Sometimes it seems like sea scallops donâ€™t get any respect. While elsewhere theyâ€™re a prized part of a seafood dinner, around here we go crazy for bay scallops. We wait with bated breath for bay scallop season to open in the fall and happily pay top dollar for the sweet little jewels that come from the waters around Marthaâ€™s Vineyard, Nantucket, and Cape Cod.
Their popularity is deserved. Vineyard bay scallops are sweet and delicious, a true local delicacy. The fact that they are available fresh at only certain times of year makes them elusive and exciting, sort of like a summer friend who you want to spend as much time with as possible.
And yet Atlantic sea scallops are here for us year-round, which any Islander in the depths of winter will tell you is a quality not to be taken for granted.
Thatâ€™s not their only attribute. Sea scallops are larger (up to three times the size), meatier, and more economical than bay scallops. (That was especially true this past year, when bay scallop availability on the Cape and Islands was way down and prices were high.) Whereas bay scallops feel like a splurge, sea scallops can be put in your regular seafood menu rotation. Think of sea scallops as New York strip and bay scallops as filet mignon. Personally, I prefer New York strip.
Plus, you donâ€™t have to feel guilty about eating sea scallops since, unlike so many other seafood options, the fishery is in pretty good shape. Atlantic sea scallops are part of the bivalve family, like clams and oysters, and are harvested in the northwestern mid-Atlantic from North Carolina up to Canada. According to National Oceanic and Atmospheric Administration (NOAA) Fisheries, which manages the stocks, the fishery is one of the most valuable in the United States.
The picture wasnâ€™t always so rosy. Back in 1994, the Atlantic sea scallop industry appeared to be collapsing, prompting NOAA to introduce a temporary moratorium on new permits and harvesting in certain areas and, later, a number of regulations, such as limits on the number of fishing days permitted and crew members allowed on boats. It also introduced new gear that would let immature scallops escape dredging nets.
The efforts worked. Today, NOAA classifies the sea scallop as sustainably managed and responsibly harvested. Sea scallops can begin to reproduce at two years old, but become solid reproducers by four years old and can live twenty years or more. Female sea scallops can produce hundreds of millions of eggs per year, hence why with good management and regulation this industry is thriving.
Given sea scallopsâ€™ reliability, itâ€™s no surprise that they show up on many restaurant menus in many iterations. In casual seafood restaurants youâ€™re likely to find them fried or boiled. (No snobbery here: in my opinion thereâ€™s nothing better than a lightly floured fresh sea scallop served piping hot from the deep fryer and spritzed with lemon.) And, of course, there are the always popular bacon-wrapped scallops, an especially good choice around the holidays. High-end restaurants often serve sea scallops raw (as ceviche or crudo) or seared to a delicate golden brown.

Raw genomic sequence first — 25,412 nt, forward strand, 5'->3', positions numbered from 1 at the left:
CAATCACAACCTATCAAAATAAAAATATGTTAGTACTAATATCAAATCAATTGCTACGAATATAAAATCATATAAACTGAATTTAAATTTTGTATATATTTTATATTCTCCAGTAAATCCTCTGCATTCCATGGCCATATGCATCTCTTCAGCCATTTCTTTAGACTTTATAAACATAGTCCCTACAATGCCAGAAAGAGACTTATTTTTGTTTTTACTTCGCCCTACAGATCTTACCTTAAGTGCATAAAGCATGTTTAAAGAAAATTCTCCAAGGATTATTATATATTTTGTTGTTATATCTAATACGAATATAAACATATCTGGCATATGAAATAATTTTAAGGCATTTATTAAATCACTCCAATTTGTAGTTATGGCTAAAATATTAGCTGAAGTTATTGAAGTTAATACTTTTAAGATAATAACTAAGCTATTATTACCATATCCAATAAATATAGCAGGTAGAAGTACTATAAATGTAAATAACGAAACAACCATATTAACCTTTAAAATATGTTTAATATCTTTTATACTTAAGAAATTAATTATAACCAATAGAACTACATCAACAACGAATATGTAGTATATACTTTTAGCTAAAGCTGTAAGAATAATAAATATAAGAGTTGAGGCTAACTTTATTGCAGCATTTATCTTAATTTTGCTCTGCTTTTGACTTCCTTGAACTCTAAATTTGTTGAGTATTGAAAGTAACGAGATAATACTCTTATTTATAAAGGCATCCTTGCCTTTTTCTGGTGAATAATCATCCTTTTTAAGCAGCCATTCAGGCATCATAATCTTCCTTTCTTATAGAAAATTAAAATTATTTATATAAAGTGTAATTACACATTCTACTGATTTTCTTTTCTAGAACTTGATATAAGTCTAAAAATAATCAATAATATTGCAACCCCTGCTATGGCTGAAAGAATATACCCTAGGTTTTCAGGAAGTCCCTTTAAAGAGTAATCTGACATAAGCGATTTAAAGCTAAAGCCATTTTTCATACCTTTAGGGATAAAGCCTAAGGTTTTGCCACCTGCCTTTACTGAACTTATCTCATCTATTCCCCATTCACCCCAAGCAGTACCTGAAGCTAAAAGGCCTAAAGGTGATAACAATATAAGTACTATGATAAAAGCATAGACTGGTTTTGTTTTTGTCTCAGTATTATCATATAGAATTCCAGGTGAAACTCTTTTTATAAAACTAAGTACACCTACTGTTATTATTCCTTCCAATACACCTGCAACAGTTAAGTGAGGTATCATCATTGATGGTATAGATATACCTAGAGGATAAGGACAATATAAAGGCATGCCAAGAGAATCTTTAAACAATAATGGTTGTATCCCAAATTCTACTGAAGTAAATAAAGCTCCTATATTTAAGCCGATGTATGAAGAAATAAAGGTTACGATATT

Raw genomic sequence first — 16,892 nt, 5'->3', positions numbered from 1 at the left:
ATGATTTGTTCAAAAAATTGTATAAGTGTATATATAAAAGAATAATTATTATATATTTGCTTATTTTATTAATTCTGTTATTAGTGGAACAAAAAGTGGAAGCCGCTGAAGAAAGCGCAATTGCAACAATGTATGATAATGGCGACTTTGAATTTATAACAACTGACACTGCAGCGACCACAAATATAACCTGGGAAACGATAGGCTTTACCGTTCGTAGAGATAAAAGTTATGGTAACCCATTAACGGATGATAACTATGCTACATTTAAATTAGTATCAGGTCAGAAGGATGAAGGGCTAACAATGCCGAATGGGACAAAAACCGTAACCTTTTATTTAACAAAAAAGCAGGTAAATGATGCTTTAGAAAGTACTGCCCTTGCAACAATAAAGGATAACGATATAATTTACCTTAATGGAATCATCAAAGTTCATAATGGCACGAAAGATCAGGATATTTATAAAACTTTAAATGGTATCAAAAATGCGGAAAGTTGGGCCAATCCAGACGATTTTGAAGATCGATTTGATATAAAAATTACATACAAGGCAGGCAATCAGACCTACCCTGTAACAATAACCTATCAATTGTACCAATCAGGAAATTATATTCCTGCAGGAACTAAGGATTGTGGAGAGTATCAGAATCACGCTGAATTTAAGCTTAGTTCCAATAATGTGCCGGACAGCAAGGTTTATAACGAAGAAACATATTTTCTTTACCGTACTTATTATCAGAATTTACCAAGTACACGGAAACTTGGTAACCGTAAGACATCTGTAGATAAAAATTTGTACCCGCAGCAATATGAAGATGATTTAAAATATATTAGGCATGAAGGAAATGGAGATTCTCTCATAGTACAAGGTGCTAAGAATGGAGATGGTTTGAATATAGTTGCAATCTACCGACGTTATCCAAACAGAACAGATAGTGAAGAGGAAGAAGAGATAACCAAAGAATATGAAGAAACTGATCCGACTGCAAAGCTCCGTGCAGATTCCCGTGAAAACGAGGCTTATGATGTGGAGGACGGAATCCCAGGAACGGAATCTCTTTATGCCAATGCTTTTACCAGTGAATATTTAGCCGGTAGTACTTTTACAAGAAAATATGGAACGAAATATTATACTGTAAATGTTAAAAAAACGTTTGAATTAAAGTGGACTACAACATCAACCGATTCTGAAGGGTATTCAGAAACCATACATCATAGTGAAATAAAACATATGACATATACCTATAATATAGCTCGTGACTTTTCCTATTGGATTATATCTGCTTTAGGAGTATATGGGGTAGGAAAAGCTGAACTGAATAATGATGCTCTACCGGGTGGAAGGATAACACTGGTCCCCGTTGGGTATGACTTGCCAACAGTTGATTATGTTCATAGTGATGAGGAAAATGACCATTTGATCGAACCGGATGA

The latter is my favorite preparation, one that I regularly make at home. Despite its fancy appearance, this dish is easy enough for a home cook to accomplish. The technique comes down to four easy tips.
Number one: Keep your scallops dry. When you buy scallops, they are often wet with their own liquor. If you add them to a pan like this, they wonâ€™t sear. Theyâ€™ll poach and probably overcook and become rubbery.
I like to place them on a paper towel for at least five minutes per side, allowing the liquid to drain. I donâ€™t wash them beforehand either. Thereâ€™s no need to, and doing so will just add more liquid.
Number two: Hold off on the seasoning. I find that pepper can muddy the appearance of the scallop if it burns. And, quite frankly, Iâ€™ve just never found that they need it. Seared scallops get so much of their flavor from caramelization. In the recipe included on this page, youâ€™ll notice that I use prosciutto, white wine, and butter (salted, if thatâ€™s your preference). All of these items will add a salty flavor to the dish; no need to add more.
Number three: When you are ready to begin cooking the scallops, make sure not to overcrowd the pan. I like to prepare scallops in batches, since overcrowding will cool down the pan and create moisture, which â€“Â again â€“Â will give you more of a poach then a delicious sear.
Number four: Once the scallops are added to the hot pan, leave them alone. You want to cook them for about two minutes per side without stirring or jostling them; thatâ€™s what creates that delicious golden-brown caramel crust.
There you have it â€“ donâ€™t wash, donâ€™t season, donâ€™t overcrowd, and donâ€™t jostle the pan: the secret to perfectly seared sea scallops. Give it a shot and see for yourself how good homemade sea scallops can be. I donâ€™t expect you to give up on bay scallops entirely â€“ that would be crazy â€“Â but you might find yourself newly inspired to pay sea scallops their due respect.
The following recipe was originally published along with this article: